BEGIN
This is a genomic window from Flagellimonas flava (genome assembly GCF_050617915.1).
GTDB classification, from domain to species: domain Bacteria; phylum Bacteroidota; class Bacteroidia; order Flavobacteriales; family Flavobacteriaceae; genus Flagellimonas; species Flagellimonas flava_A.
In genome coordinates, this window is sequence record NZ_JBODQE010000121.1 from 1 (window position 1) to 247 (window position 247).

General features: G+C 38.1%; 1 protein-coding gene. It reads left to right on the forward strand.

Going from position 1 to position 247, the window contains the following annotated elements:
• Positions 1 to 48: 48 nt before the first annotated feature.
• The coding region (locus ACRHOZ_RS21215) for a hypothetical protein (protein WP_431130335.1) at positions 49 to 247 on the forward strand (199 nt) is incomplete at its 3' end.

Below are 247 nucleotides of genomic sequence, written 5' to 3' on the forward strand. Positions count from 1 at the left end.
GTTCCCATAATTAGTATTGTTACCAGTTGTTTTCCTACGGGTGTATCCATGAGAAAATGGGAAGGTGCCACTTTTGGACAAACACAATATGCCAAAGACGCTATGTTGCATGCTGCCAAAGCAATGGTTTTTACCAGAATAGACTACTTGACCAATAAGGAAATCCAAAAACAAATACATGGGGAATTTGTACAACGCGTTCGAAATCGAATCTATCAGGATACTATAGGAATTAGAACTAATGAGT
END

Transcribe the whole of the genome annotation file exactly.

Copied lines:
This is a genomic window from Flagellimonas flava (genome assembly GCF_050617915.1).
GTDB classification, from domain to species: domain Bacteria; phylum Bacteroidota; class Bacteroidia; order Flavobacteriales; family Flavobacteriaceae; genus Flagellimonas; species Flagellimonas flava_A.
In genome coordinates, this window is sequence record NZ_JBODQE010000121.1 from 1 (window position 1) to 247 (window position 247).

General features: G+C 38.1%; 1 protein-coding gene. It reads left to right on the forward strand.

Going from position 1 to position 247, the window contains the following annotated elements:
• Positions 1 to 48: 48 nt before the first annotated feature.
• The coding region (locus ACRHOZ_RS21215) for a hypothetical protein (protein WP_431130335.1) at positions 49 to 247 on the forward strand (199 nt) is incomplete at its 3' end.

Below are 247 nucleotides of genomic sequence, written 5' to 3' on the forward strand. Positions count from 1 at the left end.
GTTCCCATAATTAGTATTGTTACCAGTTGTTTTCCTACGGGTGTATCCATGAGAAAATGGGAAGGTGCCACTTTTGGACAAACACAATATGCCAAAGACGCTATGTTGCATGCTGCCAAAGCAATGGTTTTTACCAGAATAGACTACTTGACCAATAAGGAAATCCAAAAACAAATACATGGGGAATTTGTACAACGCGTTCGAAATCGAATCTATCAGGATACTATAGGAATTAGAACTAATGAGT